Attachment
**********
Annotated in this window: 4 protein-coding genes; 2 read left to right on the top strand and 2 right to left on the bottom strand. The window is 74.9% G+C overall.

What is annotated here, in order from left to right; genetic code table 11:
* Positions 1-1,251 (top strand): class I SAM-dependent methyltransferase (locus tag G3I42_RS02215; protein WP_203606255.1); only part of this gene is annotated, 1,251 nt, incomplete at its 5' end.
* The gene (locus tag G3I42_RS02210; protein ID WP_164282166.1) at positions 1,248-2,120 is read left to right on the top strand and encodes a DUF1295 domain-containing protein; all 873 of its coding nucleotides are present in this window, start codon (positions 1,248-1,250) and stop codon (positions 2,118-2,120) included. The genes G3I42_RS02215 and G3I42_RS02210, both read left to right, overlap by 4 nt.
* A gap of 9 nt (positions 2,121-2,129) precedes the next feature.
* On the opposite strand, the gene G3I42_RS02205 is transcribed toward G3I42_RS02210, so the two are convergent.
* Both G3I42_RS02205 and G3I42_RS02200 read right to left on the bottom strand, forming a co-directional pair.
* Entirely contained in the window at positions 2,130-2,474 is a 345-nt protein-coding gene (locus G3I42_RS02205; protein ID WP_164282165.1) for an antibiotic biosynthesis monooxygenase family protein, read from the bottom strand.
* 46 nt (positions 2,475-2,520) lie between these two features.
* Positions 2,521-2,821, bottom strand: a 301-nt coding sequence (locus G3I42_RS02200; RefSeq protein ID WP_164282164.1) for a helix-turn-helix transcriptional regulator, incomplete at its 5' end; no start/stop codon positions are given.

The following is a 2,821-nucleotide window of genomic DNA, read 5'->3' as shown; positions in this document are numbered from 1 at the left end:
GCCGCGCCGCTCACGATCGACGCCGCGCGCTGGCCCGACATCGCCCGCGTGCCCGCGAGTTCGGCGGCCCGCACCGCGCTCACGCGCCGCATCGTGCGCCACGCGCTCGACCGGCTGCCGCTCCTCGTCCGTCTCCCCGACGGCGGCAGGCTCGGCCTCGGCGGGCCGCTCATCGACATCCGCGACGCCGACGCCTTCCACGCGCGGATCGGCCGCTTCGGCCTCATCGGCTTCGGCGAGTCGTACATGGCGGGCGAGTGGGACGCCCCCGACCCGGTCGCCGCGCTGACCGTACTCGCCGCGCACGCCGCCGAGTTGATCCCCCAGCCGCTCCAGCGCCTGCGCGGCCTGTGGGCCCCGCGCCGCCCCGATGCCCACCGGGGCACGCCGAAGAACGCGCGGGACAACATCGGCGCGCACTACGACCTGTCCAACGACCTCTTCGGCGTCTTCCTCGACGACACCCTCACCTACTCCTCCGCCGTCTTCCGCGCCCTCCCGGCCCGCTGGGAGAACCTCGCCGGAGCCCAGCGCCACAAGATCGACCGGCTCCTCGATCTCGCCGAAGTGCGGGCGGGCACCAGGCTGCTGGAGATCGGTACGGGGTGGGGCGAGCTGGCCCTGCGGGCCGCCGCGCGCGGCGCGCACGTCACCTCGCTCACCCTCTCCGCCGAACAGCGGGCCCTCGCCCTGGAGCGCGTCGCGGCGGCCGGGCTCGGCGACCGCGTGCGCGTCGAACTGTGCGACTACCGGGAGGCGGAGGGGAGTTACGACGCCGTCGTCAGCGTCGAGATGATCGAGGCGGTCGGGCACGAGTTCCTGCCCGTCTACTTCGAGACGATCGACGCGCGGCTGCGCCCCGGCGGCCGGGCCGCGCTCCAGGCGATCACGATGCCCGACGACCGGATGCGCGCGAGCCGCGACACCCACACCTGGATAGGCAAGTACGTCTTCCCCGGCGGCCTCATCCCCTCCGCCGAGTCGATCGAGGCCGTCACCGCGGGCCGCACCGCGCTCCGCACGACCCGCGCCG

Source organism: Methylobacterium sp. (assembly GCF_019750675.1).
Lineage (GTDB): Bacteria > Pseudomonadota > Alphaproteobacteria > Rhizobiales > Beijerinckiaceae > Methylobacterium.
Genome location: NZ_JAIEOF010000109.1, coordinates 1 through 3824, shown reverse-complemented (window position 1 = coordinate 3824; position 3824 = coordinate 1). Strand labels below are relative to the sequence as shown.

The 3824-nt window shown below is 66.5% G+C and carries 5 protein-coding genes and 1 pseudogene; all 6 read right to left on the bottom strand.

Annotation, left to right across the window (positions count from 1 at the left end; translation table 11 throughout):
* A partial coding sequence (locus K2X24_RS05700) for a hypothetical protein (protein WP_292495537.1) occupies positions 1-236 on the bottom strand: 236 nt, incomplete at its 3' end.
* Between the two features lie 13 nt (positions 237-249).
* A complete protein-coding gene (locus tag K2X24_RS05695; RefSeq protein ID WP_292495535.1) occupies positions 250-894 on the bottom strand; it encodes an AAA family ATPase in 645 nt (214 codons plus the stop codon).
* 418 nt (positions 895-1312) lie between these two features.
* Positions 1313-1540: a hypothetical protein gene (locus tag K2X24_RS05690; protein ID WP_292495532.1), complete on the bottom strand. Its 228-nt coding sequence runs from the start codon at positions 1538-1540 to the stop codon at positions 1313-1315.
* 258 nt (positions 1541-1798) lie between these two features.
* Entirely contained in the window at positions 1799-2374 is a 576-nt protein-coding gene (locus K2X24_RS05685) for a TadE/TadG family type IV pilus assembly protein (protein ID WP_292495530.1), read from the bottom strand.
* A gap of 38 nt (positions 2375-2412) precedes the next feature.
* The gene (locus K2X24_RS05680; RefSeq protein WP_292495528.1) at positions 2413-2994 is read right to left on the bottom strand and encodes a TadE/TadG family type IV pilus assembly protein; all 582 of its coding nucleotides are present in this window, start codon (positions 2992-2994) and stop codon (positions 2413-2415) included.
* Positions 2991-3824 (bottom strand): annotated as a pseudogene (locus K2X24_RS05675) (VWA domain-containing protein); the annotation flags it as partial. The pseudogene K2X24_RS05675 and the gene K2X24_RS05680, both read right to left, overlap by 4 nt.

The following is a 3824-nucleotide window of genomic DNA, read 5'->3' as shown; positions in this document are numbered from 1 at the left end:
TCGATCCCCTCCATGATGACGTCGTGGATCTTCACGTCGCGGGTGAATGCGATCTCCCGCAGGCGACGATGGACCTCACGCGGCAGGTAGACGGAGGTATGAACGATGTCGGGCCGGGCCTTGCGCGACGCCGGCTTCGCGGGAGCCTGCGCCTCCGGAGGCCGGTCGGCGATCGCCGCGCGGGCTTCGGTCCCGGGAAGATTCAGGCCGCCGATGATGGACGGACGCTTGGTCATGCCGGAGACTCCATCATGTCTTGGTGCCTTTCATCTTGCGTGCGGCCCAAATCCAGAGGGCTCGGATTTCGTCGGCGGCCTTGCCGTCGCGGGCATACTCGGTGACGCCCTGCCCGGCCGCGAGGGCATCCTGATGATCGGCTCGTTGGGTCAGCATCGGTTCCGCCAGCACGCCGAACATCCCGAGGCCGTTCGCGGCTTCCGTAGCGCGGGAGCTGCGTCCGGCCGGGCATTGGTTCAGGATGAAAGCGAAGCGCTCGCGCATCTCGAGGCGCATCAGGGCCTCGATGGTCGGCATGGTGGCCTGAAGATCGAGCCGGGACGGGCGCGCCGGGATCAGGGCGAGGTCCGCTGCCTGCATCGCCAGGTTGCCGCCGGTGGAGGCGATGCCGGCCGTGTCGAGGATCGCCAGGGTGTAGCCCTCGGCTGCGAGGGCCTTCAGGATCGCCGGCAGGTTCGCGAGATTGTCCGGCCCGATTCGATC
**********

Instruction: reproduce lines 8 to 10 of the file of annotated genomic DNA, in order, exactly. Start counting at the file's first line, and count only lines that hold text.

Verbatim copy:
* Entirely contained in the window at positions 2,130-2,474 is a 345-nt protein-coding gene (locus G3I42_RS02205; protein ID WP_164282165.1) for an antibiotic biosynthesis monooxygenase family protein, read from the bottom strand.
* 46 nt (positions 2,475-2,520) lie between these two features.
* Positions 2,521-2,821, bottom strand: a 301-nt coding sequence (locus G3I42_RS02200; RefSeq protein ID WP_164282164.1) for a helix-turn-helix transcriptional regulator, incomplete at its 5' end; no start/stop codon positions are given.